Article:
Education Laser Scanning Surveying Technology

From the Slide Rule to the Metaverse – Part 3

Image of platform From the Slide Rule to the Metaverse
From the Slide Rule to the Metaverse

From the “Slide Rule to the Metaverse – Part 3 will focus on the most important career decision of my life.

When I finished up some 3.5 years of teaching in the 2-year Civil Tech program at UNH in 1978 I had at least six grad courses towards my Ph.D. It was never my plan to get a Ph.D., but my mentor from WPI, Frank DeFalco coerced me into taking a graduate course each semester while teaching. They were free, so I did not have much to lose.

I concentrated on geotechnical courses and really fell in love with it. As it turned out I was given the opportunity to work with an expert in the field of soil liquefaction. Pedro DeAlba had studied under the world famous Harry Seed at Cal Berkeley who developed the science of earthquake-induced liquefaction. Pedro had just accepted his position at UNH and I became his first grad student.

On land liquefaction occurs when the ground shakes which is generally only during an earthquake. Offshore structures, such as concrete gravity platforms in the North Sea, experience continuous cyclic loading from wave action. The goal of our research was to see if we could acoustically determine the susceptibility of marine sands to liquefy. We made some progress, but to my knowledge that problem has never been solved.

In the meantime I was doing land surveying projects with Harry Berquist and began to develop a word of mouth business in Seacoast NH.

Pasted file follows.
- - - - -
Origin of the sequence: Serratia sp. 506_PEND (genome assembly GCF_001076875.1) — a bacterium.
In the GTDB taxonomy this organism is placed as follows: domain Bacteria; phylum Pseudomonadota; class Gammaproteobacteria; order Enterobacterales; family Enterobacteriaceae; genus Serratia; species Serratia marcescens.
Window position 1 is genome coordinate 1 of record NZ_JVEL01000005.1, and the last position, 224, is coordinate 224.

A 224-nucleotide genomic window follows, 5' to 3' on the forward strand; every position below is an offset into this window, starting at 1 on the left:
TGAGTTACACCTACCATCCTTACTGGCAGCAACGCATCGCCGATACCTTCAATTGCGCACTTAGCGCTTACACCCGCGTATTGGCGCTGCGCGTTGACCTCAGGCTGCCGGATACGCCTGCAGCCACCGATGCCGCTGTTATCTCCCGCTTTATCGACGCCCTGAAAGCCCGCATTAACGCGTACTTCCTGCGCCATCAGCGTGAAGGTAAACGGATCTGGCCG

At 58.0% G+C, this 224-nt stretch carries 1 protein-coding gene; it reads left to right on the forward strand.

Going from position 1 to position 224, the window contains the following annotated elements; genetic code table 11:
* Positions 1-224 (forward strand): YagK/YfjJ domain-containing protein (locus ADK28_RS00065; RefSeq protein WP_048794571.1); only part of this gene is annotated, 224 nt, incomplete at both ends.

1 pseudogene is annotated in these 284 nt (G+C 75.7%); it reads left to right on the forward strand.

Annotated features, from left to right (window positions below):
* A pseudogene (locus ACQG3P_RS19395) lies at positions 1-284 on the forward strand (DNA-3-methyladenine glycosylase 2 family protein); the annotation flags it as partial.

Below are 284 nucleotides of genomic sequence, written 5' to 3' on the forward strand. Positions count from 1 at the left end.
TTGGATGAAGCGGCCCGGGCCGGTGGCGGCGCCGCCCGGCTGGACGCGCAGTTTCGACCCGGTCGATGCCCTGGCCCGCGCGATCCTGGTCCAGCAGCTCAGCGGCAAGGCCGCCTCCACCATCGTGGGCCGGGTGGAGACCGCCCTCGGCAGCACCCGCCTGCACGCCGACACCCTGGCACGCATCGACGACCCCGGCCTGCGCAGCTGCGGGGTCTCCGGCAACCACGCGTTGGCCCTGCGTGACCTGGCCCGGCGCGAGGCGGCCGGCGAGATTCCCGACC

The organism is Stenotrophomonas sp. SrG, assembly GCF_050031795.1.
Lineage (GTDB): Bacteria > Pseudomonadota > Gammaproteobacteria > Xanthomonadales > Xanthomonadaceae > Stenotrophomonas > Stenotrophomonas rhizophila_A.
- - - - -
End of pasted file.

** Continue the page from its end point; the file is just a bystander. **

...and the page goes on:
Upon graduation in 1981 I had the choice of moving to Norway, or San Diego to work for one of the large offshore oil companies. Or I could start my own surveying engineering firm. I went with the latter which was THE turning point in may career. One can only guess how things would have been in that most challenging of engineering worlds – marine geotechnical engineering. A good friend went to work for Shell in Houston that year and worked there his entire career.

So in the middle of one of the worst economies with interest rates approaching 20% I founded Seacoast Engineering Associates, Inc. in a 12′ x 8′ office in Newmarket, NH. All we had were steel tapes and transits and a Leroy lettering set to ink the mylar plats. For a computer I believe we were using the Texas Instruments handheld to check traverse closure and create the roads and lot boundaries. We were one step above the slide rule.

But things were about to change. Harvard dropout Bill Gates was cutting a deal with IBM to provide the operating system for the PC, with a lot of ideas that he had “borrowed” from Steve Jobs at Apple. That would change everything in the surveying world and most others as well.

Stay tuned.

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